As shown in FIG. 3A, one embodiment of mounting the linkage apparatus 33 to the structural member 29 includes coupling the linkage apparatus 33 to a mounting assembly 60 that is, in turn, removeably and securely fastened to the structural member 29. In one embodiment, the structural member 29 is a structural member of a turbofan engine fan bleed system or air bypass system. The bearing assembly 10 is staked into the head portion 28 of the socket 26, for example in accordance with NAS 0331. The bearing 10 includes the liner 20 disposed on the inner engagement surface 18 of the outer race 14 (FIG. 1A), or the dual liner system 21 (FIG. IB). The bearing assembly 10 is pivotally connected to a pair of mounting brackets 62A and 62B via a shaft or pin 36 extending through the bearing assembly 10. The pin 36 is secured in the bore 16 of the bearing assembly 10 and in a pair of apertures 64A and 64B defined respectively in the mounting brackets 62A and 62B via a press fit. The press fit, also known as an interference fit or friction fit, is maintained by friction after the pin 36 has been pushed or driven into the bore 16 and the apertures 64A and 64B by a process such as staking, for example in accordance with NAS 0331.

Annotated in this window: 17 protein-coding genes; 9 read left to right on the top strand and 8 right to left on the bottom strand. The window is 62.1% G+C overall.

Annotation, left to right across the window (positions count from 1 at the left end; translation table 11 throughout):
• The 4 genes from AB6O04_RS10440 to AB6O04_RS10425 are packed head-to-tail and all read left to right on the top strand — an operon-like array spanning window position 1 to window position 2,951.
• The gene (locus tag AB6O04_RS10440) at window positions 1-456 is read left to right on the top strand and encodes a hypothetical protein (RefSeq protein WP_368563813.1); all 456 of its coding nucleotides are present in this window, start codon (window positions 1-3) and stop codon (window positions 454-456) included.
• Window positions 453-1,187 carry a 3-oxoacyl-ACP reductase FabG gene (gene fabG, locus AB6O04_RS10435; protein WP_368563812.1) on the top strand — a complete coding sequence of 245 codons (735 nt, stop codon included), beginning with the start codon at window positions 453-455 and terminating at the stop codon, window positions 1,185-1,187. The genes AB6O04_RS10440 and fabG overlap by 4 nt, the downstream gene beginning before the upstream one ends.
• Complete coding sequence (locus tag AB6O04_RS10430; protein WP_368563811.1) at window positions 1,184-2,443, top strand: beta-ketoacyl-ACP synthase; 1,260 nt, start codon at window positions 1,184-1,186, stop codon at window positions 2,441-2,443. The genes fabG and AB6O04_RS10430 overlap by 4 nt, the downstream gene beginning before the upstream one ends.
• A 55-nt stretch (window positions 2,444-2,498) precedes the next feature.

In one embodiment, the pin 36 is slightly undersized, thereby creating an initial slip fit within the bore 16 and the apertures 64A and 64B. A staking punch is then used to compress the pin 36 radially and thereby form the press fit or interference fit between the pin 36 and the bore 16 and the apertures 64A and 64B. The press fit relies upon the tensile and compressive strengths of the materials from which the respective parts are fabricated. Although the pin 36 has been described as being press fit or staked into the bore 16 and the apertures 64A and 64B, other methods for engaging the pin 36 within the bore 16 and the apertures 64A and 64B, for example, by cooling the pin 36 and heating the bore 16 and the apertures 64A and 64B, are considered within the scope of the invention. In addition, the pin 36 may be integrally formed with the ball 12.